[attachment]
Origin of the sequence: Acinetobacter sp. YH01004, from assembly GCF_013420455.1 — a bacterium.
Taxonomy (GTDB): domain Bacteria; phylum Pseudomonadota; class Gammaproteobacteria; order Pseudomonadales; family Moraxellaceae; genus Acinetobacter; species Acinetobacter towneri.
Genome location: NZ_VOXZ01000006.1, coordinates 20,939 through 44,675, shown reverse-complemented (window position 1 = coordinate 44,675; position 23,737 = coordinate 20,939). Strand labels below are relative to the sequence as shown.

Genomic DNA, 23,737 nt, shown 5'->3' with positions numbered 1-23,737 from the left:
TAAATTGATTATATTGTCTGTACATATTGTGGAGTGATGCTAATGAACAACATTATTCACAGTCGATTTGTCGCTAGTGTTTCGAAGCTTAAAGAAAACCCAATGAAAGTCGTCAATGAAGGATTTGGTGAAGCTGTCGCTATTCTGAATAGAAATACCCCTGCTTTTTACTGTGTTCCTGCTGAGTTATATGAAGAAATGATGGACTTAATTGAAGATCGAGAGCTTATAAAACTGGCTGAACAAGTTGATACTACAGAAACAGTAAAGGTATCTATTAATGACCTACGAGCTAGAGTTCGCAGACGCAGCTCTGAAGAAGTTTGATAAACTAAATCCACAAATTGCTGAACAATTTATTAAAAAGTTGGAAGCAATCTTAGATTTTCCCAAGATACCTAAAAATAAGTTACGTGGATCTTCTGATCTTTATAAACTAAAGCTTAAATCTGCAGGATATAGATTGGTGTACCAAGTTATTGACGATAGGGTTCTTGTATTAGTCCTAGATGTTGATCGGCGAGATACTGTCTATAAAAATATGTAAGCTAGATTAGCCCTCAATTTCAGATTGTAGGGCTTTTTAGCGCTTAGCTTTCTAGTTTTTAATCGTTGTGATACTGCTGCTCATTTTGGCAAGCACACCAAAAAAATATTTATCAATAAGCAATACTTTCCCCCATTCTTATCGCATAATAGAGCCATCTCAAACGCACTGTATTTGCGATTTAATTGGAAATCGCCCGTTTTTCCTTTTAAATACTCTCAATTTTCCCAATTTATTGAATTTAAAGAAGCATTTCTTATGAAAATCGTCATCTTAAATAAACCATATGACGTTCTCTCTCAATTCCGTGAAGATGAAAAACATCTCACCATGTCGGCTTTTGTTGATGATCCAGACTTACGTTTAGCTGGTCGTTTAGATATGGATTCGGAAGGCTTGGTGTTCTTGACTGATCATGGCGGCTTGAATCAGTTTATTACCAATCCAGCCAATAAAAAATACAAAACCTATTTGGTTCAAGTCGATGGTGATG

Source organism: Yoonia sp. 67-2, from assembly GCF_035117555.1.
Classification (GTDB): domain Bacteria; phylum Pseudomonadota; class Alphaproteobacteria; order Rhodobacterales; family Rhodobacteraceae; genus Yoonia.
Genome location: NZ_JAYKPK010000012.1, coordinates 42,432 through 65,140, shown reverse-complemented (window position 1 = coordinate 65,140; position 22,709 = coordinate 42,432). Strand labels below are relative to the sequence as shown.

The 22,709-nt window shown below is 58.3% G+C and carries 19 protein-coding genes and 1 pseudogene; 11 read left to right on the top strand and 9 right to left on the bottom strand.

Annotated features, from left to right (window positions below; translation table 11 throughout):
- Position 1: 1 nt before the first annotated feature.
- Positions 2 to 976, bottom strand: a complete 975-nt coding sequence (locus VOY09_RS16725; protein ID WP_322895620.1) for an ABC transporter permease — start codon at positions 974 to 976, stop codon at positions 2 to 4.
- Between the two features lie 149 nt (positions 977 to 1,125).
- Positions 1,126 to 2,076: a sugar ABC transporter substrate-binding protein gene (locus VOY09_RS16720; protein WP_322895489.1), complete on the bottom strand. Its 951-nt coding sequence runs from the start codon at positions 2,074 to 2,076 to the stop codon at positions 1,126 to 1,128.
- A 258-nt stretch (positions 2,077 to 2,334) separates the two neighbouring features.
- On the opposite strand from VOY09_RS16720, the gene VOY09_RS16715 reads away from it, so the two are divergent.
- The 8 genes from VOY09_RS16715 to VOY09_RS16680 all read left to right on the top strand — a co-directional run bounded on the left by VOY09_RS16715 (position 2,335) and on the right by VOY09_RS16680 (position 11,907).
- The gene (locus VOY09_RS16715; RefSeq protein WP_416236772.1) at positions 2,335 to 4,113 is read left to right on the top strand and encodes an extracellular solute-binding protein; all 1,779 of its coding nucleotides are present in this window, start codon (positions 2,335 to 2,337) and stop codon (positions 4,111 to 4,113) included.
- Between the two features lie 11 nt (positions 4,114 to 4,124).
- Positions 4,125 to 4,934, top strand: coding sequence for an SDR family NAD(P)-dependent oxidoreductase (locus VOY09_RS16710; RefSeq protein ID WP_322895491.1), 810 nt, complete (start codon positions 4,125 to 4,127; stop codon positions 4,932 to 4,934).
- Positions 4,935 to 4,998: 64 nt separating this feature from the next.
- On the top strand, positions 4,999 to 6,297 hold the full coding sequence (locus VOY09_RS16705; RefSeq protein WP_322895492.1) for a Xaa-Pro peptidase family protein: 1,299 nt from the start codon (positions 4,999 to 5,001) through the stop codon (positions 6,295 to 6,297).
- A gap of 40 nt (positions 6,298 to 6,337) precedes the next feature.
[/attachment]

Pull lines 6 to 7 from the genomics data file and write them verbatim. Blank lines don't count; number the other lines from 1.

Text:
Source organism: Yoonia sp. 67-2, from assembly GCF_035117555.1.
Classification (GTDB): domain Bacteria; phylum Pseudomonadota; class Alphaproteobacteria; order Rhodobacterales; family Rhodobacteraceae; genus Yoonia.